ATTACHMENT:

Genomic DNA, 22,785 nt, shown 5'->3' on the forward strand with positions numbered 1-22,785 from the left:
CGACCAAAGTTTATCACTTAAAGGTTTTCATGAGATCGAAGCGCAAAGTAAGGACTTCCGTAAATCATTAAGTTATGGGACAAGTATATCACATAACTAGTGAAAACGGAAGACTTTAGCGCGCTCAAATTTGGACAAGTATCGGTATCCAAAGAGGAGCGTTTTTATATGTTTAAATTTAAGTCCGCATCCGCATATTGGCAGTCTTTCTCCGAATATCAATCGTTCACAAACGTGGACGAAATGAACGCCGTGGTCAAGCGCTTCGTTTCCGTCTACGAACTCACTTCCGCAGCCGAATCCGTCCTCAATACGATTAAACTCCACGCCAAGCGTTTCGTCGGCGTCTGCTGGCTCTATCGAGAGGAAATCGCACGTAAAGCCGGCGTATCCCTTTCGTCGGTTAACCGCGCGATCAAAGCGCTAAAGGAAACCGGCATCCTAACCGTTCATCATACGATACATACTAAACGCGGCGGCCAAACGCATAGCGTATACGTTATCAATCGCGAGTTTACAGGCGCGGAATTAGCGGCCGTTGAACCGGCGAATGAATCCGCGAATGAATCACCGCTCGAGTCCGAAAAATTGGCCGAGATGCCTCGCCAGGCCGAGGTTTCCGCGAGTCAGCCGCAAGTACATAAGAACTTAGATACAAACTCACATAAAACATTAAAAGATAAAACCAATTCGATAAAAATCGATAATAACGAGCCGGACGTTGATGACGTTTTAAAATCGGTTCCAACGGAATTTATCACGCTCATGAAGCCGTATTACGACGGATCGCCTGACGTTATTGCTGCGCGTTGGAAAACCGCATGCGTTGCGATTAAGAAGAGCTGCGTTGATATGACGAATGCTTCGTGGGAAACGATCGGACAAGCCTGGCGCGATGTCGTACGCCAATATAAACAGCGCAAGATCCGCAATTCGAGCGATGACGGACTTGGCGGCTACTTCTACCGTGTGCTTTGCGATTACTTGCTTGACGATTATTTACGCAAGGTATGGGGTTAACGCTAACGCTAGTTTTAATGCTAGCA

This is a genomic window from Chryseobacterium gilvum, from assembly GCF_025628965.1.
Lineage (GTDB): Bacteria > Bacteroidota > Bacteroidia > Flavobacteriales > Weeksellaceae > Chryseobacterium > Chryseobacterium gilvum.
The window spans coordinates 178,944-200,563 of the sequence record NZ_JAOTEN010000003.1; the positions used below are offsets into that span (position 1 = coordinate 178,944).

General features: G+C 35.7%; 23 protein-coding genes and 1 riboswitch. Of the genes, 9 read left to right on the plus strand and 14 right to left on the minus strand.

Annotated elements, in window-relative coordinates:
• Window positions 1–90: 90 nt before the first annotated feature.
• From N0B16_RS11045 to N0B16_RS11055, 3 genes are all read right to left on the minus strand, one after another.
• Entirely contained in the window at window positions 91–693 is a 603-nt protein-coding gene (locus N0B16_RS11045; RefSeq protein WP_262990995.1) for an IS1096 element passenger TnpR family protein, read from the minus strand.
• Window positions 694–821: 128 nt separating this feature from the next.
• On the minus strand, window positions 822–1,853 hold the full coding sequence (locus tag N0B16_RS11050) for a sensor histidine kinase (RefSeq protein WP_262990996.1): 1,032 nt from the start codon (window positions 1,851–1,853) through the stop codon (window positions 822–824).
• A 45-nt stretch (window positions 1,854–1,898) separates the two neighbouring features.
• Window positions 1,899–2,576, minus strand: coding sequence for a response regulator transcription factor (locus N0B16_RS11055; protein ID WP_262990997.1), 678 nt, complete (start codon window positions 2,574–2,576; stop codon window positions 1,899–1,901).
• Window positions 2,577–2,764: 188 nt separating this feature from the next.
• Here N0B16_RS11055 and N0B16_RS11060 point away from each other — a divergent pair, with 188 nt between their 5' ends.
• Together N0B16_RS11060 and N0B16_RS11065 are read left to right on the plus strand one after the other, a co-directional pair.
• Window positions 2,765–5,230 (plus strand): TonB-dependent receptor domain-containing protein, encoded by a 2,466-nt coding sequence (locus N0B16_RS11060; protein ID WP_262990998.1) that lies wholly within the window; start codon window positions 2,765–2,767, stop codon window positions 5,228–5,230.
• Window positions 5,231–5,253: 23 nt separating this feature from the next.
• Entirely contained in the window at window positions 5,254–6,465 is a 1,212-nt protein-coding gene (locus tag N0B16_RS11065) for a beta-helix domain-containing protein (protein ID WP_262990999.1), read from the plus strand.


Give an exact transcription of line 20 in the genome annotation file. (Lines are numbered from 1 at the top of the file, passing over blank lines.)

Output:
• Entirely contained in the window at window positions 5,254–6,465 is a 1,212-nt protein-coding gene (locus tag N0B16_RS11065) for a beta-helix domain-containing protein (protein ID WP_262990999.1), read from the plus strand.